I’m no vegan. Not even close. But I do make a fair number of vegan dishes by accident.

Because meat and dairy products don’t keep very long, when you’re cooking for one or two, using them requires a level of planning that my life can’t always accommodate. On my Sunday grocery run, I try to under-buy perishable items, based on my schedule, and make sure my pantry’s stocked well enough for a couple extra dinners at home. Those tend to be vegan, typically bean-based soups and tofu curries.

It was some almost-expired tofu (purchased for its relatively long-for-a-protein shelf life) in my refrigerator that led me to flip through “5-Ingredient Vegan: 175 Simple, Plant-Based Recipes For Delicious, Healthy Meals in Minutes,” by Nava Atlas. It was a months-long craving for cream of mushroom soup (the photo of this cookbook’s vegan version is pictured multiple times throughout) that led me to take it home.

But it was the lack of self-righteousness in Atlas’s tone (sorry to stereotype) that helped me realize this could be a useful cookbook for me. Throughout the book, she notes that it was written for “lazy” people like her. I’m sure here it’s a euphemism for “busy,” but I appreciated the self-deprecation. I even read with interest where she plainly laid out some reasons for going vegan. One consideration that made me stop and think was “the fact that humans are the only species that drinks the milk of another species and … drinks milk after being weaned.” True. Gross.

Many of the dishes in the book mimic classics that traditionally include meat, eggs or dairy, substituting those ingredients with vegan-friendly ones – liked creamed corn with coconut milk, a tofu scramble and vegan burger sloppy joes. Others are simply vegetable-centric recipes that also tend to be on the lighter side, like baked polenta fries, riced cauliflower with chickpeas and mushrooms, and couscous curry with peas and cashews.

I wouldn’t go out of my way to substitute a meat or dairy product with a vegan version, but it’s good to know all the ways you can use things like tofu and almond or coconut milk – which I had already been buying for their longevity and lack of lactose – when you have them handy. The Creamy Mushroom Soup gives the option of using either a can of cannellini beans, which I always have, or tofu, which I happened to have, as the thickener.

The beans are listed first, which makes me think they are the preferred option. I’m guessing they add some saltiness and flavor that was missing from the tofu and from the fact that the only seasoning instructions were to add salt and pepper to taste at the end. If using tofu, I’d suggest seasoning the ingredients throughout the process and increasing the amount of mushrooms to make up for the soup’s blandness. I put the second half of my batch in a blender, to at least incorporate the mushroom flavor throughout, which worked well and satisfied the craving I’d been having for the soup, with the added benefit of it not being as heavy as cream-based versions.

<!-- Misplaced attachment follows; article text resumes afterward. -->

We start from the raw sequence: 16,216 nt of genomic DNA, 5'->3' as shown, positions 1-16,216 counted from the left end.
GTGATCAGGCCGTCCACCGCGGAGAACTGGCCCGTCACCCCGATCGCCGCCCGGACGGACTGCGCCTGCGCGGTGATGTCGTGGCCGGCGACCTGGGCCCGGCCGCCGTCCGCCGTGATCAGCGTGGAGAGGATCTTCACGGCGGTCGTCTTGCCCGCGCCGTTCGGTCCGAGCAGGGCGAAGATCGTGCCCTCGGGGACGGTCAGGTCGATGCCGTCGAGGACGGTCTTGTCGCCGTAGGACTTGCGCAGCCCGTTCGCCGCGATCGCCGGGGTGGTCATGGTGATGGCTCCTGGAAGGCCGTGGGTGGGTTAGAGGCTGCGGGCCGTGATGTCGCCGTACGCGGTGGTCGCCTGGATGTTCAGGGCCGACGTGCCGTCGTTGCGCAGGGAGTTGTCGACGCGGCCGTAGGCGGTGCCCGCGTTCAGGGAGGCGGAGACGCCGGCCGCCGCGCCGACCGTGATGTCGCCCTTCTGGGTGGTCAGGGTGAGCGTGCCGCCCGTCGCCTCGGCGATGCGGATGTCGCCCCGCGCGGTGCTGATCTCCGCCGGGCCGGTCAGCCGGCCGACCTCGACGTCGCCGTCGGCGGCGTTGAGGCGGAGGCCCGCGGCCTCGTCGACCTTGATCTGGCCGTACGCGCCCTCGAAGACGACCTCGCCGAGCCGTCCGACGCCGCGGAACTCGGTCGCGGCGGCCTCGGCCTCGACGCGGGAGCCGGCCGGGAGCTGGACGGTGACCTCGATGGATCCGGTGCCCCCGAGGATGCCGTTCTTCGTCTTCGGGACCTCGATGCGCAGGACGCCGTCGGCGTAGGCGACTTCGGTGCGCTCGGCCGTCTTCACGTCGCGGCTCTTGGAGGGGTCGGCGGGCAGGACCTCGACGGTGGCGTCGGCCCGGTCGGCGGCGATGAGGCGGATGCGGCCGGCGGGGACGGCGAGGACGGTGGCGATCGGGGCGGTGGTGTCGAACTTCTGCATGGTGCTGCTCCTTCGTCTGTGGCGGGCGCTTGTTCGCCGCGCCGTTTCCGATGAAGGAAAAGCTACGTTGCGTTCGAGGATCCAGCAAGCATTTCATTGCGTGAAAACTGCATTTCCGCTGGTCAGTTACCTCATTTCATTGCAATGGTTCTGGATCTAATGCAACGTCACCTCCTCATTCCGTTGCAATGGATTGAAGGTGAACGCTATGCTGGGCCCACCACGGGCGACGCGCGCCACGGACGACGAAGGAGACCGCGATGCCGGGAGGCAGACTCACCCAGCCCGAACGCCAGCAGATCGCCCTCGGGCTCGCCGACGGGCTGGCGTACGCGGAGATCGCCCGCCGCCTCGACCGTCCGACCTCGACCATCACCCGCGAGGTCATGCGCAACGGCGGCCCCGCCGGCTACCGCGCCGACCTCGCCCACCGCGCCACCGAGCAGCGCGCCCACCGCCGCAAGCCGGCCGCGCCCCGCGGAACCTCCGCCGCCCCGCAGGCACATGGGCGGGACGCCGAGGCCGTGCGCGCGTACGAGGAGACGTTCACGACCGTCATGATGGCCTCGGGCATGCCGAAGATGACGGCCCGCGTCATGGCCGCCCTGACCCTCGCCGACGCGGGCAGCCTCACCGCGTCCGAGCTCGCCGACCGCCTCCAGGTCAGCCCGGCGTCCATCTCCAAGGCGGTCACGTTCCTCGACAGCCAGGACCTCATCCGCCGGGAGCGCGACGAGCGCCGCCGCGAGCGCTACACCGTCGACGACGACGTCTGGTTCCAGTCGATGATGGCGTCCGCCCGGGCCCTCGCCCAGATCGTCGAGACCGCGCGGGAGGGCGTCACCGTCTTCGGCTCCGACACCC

Despite the flaws I felt the recipe had, I’m glad to have this technique for thickening soup (and using up tofu) at my disposal. And the author makes clear, she’d have no problem with me doing it my own way. She probably wouldn’t even care if I used it to make cream of chicken soup next time.

Creamy Mushroom Soup from “5-Ingredient Vegan,” by Nava Atlas Photo by Hannah Kaminsky

Creamy Mushroom Soup

Recipe from “5-Ingredient Vegan” by Neva Atlas

1 tablespoon olive oil

1 large onion, chopped

2 cloves garlic, minced

1 (15-ounce) can cannellini beans, drained and rinsed, or 12.3-ounce container firm silken tofu

2 cups low-sodium vegetable broth, plus more as needed

10 to 12 ounces crimini or white mushrooms, sliced

(Salt and freshly ground pepper, to taste)

1. Heat the oil in a soup pot. Add the onion and saute over medium heat until translucent. Add the garlic and continue to saute until the onion is golden.

2. Transfer the onion and garlic mixture to a food processor, along with the cannellini beans or tofu and a little of the broth. Process until smoothly pureed.

3. In the same soup pot, combine the mushrooms with enough water to keep the bottom of the pot moist. Cover and cook until tender, about 8 minutes.

4. Transfer the bean mixture from the food processor to the mushrooms in the soup pot. Add the remaining vegetable broth and stir to combine. If the soup is too thick, add a little more broth.

5. Heat the soup slowly until nicely heated through, but don’t let it boil. Season with salt and pepper, and serve. Or, if time allows, let the soup stand off the heat for an hour or so to develop flavor, then heat through as needed.


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